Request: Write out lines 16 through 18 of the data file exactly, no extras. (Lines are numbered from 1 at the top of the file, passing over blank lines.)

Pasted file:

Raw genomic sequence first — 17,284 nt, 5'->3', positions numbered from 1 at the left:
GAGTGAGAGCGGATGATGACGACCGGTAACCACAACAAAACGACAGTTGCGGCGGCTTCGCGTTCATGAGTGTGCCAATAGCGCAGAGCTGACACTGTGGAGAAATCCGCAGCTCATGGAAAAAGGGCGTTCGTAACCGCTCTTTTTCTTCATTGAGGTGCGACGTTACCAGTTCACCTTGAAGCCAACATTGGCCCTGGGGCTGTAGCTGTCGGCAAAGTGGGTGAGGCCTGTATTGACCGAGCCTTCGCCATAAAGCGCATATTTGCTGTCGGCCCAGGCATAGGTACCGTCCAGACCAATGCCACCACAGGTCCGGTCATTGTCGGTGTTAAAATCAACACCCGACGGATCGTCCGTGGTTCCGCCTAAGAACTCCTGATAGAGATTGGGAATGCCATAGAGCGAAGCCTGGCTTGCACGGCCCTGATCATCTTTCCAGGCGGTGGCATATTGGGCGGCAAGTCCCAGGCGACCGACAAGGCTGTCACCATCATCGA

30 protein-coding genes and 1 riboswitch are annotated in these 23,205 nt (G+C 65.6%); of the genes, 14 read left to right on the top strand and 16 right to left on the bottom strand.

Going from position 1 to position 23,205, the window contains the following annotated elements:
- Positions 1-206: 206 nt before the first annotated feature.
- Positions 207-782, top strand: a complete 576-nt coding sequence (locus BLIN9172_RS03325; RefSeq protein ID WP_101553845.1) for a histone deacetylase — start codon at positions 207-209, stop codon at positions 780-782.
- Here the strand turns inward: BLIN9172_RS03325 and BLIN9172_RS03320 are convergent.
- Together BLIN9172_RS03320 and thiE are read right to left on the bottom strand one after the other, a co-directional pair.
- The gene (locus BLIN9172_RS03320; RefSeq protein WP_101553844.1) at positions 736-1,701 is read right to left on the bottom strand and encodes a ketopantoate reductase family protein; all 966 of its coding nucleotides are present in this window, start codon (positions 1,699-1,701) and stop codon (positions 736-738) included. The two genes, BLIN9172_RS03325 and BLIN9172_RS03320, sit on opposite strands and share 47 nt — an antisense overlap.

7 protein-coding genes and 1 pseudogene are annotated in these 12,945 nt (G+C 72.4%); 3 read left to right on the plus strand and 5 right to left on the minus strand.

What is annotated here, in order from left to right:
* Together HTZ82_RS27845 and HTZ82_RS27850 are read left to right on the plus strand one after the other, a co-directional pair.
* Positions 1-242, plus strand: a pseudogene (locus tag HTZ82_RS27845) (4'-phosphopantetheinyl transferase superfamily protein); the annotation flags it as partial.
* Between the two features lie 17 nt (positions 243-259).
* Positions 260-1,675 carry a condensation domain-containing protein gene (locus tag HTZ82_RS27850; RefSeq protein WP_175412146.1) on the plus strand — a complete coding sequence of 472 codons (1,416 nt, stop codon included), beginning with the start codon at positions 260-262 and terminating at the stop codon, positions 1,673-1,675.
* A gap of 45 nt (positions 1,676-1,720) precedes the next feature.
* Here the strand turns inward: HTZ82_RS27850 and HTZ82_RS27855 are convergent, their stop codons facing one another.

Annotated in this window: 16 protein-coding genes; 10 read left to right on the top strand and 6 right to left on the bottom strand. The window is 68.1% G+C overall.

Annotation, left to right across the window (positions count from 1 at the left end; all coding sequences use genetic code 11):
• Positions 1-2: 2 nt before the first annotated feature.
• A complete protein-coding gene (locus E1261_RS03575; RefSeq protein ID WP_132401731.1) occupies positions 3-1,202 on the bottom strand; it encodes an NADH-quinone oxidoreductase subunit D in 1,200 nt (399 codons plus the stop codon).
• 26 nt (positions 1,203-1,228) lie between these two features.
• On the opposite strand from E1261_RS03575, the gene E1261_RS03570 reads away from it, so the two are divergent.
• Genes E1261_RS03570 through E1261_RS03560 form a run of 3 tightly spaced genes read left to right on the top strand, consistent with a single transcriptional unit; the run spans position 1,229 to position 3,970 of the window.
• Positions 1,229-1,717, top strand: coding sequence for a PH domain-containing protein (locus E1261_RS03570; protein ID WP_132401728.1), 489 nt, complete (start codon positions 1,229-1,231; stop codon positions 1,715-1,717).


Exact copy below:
* A gap of 45 nt (positions 1,676-1,720) precedes the next feature.
* Here the strand turns inward: HTZ82_RS27850 and HTZ82_RS27855 are convergent, their stop codons facing one another.

Annotated in this window: 16 protein-coding genes; 10 read left to right on the top strand and 6 right to left on the bottom strand. The window is 68.1% G+C overall.